NY Seikatsu Press

(Excerpted and edited from the original Japanese)

June 19th, 2010

There are many parents with concerns about their children with learning disabilities (LD).

Children who have learning issues and whose teachers, parents and schools have decided will not perform to their greatest potential in an ordinary classroom often seek the support of special educational institutions. One such institution, “Individual U.,” is located on the Upper East Side of Manhattan. While not a school, Individual U. offers Japanese language instruction taught by Sae Okihara.

“Students who have LD problems often excel at skills which other kids do not have. For example, it’s often hard to believe that art created by some autistic children was not created by a professional artist.” says, Sae Okihara.

When a child is diagnosed with an LD, parents sometimes blame themselves and even get depressed. In some cases, LD children appear exactly the same as other children, so it is hard to tell a child that he or she has LD problems.  However, many LD children with ADD cannot focus in the classroom and often become too distracted to learn. Some, for example, spend class sessions looking out the window.

The staff at Individual U. communicates with parents daily and updates them on their children’s progress. In addition to course work, children at Individual U. are mentored in approaches that help them interact with others in academic settings. They also learn how to take notes properly and focus in classroom settings (through the study of Tai Chi).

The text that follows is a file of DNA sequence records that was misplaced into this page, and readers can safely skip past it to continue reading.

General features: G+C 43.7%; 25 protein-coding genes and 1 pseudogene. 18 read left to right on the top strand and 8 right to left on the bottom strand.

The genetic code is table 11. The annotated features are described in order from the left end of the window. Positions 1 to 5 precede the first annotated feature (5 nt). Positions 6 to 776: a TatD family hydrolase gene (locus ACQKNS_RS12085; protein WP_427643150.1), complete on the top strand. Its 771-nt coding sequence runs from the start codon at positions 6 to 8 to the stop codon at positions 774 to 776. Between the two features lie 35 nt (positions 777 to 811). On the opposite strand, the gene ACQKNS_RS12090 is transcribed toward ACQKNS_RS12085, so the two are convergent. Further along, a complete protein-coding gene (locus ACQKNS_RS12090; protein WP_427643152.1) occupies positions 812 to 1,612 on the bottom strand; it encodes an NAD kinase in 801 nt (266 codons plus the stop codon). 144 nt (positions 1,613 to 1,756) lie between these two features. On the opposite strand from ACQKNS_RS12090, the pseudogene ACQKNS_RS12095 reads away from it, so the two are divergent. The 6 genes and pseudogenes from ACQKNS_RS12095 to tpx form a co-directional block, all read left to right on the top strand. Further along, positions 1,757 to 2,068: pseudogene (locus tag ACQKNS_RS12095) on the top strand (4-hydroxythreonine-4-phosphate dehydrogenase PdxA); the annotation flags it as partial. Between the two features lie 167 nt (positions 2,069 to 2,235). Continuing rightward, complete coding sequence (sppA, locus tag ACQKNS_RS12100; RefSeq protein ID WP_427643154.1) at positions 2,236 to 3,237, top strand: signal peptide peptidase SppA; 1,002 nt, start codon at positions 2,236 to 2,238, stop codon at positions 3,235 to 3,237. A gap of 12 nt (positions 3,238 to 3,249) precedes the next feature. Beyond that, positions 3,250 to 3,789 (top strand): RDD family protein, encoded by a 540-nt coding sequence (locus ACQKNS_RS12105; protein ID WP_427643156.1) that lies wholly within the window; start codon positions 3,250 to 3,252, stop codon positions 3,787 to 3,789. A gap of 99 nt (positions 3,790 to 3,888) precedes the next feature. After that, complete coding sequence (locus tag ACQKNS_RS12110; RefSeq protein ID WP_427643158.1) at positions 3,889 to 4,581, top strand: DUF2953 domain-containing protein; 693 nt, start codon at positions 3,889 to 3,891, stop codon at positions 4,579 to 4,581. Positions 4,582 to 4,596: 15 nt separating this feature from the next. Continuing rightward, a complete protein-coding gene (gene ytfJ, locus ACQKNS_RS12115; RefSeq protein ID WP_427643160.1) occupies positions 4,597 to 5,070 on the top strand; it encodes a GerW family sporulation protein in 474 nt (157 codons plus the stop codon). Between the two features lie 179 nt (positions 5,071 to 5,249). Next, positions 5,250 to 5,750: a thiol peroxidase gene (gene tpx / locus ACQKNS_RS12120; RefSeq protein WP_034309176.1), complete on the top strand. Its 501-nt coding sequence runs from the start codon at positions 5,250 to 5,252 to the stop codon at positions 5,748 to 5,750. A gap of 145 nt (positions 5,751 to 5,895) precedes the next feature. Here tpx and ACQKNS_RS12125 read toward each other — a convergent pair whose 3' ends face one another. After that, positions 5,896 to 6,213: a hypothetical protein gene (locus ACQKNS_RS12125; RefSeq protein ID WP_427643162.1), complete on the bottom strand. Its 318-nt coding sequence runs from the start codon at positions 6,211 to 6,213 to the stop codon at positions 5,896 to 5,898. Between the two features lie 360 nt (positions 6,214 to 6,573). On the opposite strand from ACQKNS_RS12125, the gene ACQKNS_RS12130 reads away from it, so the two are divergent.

Individual U. additionally creates gentle, structured approaches for students who begin to feel overwhelmed in the course of their studies. Students, for example, need only say “I am feeling overloaded” during high stress periods and mentors will adjust the speed of session and give the student the level of attention he or she needs. Individual U. mentors use this one-on-one methodology to mentor students in a variety of subjects. In addition, it offers Japanese as a second language program, an option that is becoming more and more popular.

“Japanese is entirely different from languages based on the Roman alphabet. It gives students an opportunity to start something new from the very beginning and most students embrace this challenge. Students do not get confused by Japanese, because there is no similarity to anything they already know. The Japanese language is not difficult but different. Some students memorize hiragana and katakana very quickly, probably because they have artistic talent and are able to learn the characters visually,” says Sae Okihara.

Once the students recognize these characters, for example, they can read the menu at Japanese restaurants. Their parents often cannot read them and, impressed, praise their children. These kinds of things give kids a tremendous amount of confidence.

Ms. Okihara is from Kobe, Japan and finished graduate school of Kansai University in 2000. She taught at a private junior/senior school in Amagasaki, Japan. She earned two additional MAs from New York University in 2004.

“Some of my students will stay at Individual U., but others will leave and go to schools soon. When students leave, I have mixed feelings. I’m happy for them, but sad because I know I will miss them very much,” says Sae Okihara.

“No doubt there are a lot of children (including Japanese children) in New York who suffer from an LD and I hope to be able to mentor them one day and help them build their confidence, find their true talents, and feel they belong just as they are,” says Sae Okihara, beaming.